The likely distributional impacts of Parental Leave Pay reform

Presented by ANU College of Asia & the Pacific

Parental Leave Pay (PLP) provides $12,000, to just under 170,000 families every year. At an annual (gross) cost of $1.97 billion PLP provides $672.60 a week for up to 18 weeks that the primary claimant , 99.4 per cent of whom are birth mothers, remain on parental leave after the birth of a child.

In Budget 2015-16 the Abbott government courted controversy by proposing a dollar-for-dollar reduction in PLP for every dollar of PLP claimant's Primary Carer Pay (PCP) workplace entitlements. In the wake of wide spread concern about the design of the Removing Double-Dipping from Parental Leave Pay budget measure it was abandoned and replaced with a week-for-week reduction by the Turnbull government in the Mid-Year Economic and Fiscal Outlook 2015-16. More recently the government has signalled its intention to follow through with PLP reform while providing a two week increase in PLP entitlement as a sweetener to get the reforms through the Senate.

In light of the soft means testing of PLP, a sudden death taper at $150,000 of mother's annual pre-birth income, it is hardly surprising that the government sees this as the low hanging fruit of budget repair. Despite recent developments its passage through the Senate is far from certain.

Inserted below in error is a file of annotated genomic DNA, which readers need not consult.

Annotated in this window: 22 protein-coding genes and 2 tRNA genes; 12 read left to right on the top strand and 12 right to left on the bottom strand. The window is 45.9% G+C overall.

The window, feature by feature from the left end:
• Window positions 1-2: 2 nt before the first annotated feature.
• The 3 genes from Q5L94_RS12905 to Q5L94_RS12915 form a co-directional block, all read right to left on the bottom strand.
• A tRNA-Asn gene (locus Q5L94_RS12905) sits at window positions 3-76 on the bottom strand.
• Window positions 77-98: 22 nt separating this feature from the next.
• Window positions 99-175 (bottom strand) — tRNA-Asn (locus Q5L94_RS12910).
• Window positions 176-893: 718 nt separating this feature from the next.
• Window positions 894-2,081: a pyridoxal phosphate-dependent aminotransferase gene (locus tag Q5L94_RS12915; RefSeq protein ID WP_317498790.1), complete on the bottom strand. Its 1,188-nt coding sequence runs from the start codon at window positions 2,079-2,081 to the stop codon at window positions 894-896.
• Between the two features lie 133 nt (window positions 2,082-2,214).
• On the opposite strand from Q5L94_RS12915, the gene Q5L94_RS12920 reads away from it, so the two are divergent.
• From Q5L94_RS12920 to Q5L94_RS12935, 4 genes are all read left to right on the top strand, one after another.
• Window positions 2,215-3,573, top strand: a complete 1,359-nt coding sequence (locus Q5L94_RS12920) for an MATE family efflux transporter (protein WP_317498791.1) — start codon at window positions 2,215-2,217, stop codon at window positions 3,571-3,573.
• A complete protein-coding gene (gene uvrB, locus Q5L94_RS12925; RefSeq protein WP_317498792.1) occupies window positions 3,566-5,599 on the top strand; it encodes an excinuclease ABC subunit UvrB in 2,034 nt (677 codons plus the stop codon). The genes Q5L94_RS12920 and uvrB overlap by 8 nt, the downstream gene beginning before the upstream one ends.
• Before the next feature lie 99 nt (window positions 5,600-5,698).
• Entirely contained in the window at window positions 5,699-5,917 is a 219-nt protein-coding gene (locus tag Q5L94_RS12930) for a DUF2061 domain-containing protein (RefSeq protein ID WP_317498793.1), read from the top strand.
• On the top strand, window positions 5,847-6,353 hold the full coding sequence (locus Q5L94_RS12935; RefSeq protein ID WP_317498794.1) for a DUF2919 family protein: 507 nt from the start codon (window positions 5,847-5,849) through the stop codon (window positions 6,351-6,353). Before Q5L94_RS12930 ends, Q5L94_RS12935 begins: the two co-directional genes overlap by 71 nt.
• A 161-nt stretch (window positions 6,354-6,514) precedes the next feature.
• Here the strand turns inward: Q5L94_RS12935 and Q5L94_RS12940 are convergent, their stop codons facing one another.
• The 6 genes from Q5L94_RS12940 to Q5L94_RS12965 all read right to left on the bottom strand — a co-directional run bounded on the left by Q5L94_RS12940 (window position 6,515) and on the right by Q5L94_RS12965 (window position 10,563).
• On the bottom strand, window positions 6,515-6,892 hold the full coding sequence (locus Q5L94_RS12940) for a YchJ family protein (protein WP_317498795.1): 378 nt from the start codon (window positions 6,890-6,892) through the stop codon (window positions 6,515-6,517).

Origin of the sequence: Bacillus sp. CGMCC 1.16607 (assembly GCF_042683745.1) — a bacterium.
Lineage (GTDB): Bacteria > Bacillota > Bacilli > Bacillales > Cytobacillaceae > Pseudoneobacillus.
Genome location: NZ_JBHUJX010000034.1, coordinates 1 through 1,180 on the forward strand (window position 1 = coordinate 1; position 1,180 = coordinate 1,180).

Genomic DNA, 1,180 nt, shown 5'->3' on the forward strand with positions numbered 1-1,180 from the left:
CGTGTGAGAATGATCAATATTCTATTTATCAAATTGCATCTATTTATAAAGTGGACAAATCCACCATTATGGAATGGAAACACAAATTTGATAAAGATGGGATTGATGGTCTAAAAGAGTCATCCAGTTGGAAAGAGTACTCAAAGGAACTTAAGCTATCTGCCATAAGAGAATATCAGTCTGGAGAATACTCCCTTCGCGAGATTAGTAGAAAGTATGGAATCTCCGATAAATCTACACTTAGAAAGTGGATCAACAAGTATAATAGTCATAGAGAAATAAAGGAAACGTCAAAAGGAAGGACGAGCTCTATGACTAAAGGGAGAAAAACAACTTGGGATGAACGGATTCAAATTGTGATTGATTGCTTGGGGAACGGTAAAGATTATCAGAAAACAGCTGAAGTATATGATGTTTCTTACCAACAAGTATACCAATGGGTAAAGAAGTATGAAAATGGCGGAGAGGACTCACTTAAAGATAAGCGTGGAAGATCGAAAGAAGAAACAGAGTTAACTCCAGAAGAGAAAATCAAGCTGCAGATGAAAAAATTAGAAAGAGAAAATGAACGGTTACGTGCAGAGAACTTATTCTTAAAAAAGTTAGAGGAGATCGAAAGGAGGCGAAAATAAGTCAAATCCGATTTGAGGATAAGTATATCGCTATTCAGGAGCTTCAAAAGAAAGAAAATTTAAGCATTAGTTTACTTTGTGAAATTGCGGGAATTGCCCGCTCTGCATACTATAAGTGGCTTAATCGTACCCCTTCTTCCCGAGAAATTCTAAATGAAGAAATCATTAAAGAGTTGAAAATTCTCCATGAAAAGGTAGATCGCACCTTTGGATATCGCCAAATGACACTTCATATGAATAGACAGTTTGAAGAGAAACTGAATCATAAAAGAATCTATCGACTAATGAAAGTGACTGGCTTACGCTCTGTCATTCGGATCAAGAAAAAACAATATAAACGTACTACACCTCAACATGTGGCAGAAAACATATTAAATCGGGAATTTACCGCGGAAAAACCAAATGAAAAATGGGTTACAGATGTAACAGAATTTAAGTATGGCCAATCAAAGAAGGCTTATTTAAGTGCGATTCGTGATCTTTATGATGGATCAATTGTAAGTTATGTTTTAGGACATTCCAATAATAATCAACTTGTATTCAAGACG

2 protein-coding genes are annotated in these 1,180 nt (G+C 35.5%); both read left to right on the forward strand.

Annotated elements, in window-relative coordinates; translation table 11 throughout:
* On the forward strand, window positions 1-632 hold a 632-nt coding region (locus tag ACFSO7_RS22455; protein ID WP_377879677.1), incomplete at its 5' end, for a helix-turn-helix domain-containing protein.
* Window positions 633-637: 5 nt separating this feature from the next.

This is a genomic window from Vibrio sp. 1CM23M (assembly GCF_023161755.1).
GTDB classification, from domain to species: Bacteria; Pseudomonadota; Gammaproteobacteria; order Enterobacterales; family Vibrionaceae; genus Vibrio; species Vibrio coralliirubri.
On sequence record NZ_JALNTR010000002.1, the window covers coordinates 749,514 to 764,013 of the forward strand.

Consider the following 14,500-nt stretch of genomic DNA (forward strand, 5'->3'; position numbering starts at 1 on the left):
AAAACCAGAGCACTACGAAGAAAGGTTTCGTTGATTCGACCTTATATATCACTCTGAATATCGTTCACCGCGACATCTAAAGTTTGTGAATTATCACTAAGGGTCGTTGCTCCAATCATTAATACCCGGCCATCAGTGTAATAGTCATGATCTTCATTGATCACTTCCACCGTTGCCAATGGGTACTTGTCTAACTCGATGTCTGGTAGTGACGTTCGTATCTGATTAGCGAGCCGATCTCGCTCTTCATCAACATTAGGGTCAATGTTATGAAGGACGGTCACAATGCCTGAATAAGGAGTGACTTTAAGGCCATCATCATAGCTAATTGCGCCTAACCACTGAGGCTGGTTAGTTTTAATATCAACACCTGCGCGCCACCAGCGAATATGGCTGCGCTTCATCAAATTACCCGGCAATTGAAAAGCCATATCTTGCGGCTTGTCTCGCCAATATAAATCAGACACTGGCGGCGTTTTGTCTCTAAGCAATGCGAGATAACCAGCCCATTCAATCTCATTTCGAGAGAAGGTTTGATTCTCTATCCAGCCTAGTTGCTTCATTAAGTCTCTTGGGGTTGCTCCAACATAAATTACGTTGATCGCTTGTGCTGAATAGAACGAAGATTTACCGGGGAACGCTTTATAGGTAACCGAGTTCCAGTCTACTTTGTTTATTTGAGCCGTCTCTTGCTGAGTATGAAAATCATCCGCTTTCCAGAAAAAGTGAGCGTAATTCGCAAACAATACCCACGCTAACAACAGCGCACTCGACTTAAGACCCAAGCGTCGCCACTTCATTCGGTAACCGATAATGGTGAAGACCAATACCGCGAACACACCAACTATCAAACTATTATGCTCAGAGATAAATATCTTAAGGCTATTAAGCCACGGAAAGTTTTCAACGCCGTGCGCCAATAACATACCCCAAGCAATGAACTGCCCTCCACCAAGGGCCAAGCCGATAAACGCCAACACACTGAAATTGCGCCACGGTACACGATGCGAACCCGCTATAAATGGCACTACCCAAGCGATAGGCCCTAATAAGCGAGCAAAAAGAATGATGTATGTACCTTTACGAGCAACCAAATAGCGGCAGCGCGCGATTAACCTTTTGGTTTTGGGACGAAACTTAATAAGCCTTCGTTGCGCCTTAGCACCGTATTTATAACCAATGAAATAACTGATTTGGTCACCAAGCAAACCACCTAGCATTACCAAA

This seminar will present recent Australian data on PCP workplace entitlements from the Household, Income and Labour Dynamics in Australia survey and length of PCP used by mothers from the 2011 ABS Pregnancy and Employment Transitions Survey. It will be argued that few low-income households are likely to be impacted by PLP reform on account of low access to PCP entitlement among mothers in these households. The seminar will then explore some arguments for, and against, allowing concurrence of PLP and PCP entitlement.

Matthew Taylor is a Research Fellow in the ANU Centre for Social Research and Methods. His research interests include economic modelling, applied econometrics, labour economics and social policy. He has a Bachelor of Economics with Honours from Monash University with specialisations in economics and econometrics and has expertise in the development of micro-simulation models to assess the fiscal and distributional impacts of alternative tax and income support policies. Matt's opinion on public policy has been published in The Australian, The Canberra Times, The Drum, Business Spectator and Spectator Australia among other publications. He has also appeared on the SBS panel show Insight. Before joining the ANU Matt worked for the Classical Liberal think-tank the Centre for Independent Studies and a number of government agencies and universities including the National Centre for Social and Economic Modelling at the University of Canberra and the Australian Institute of Family Studies.

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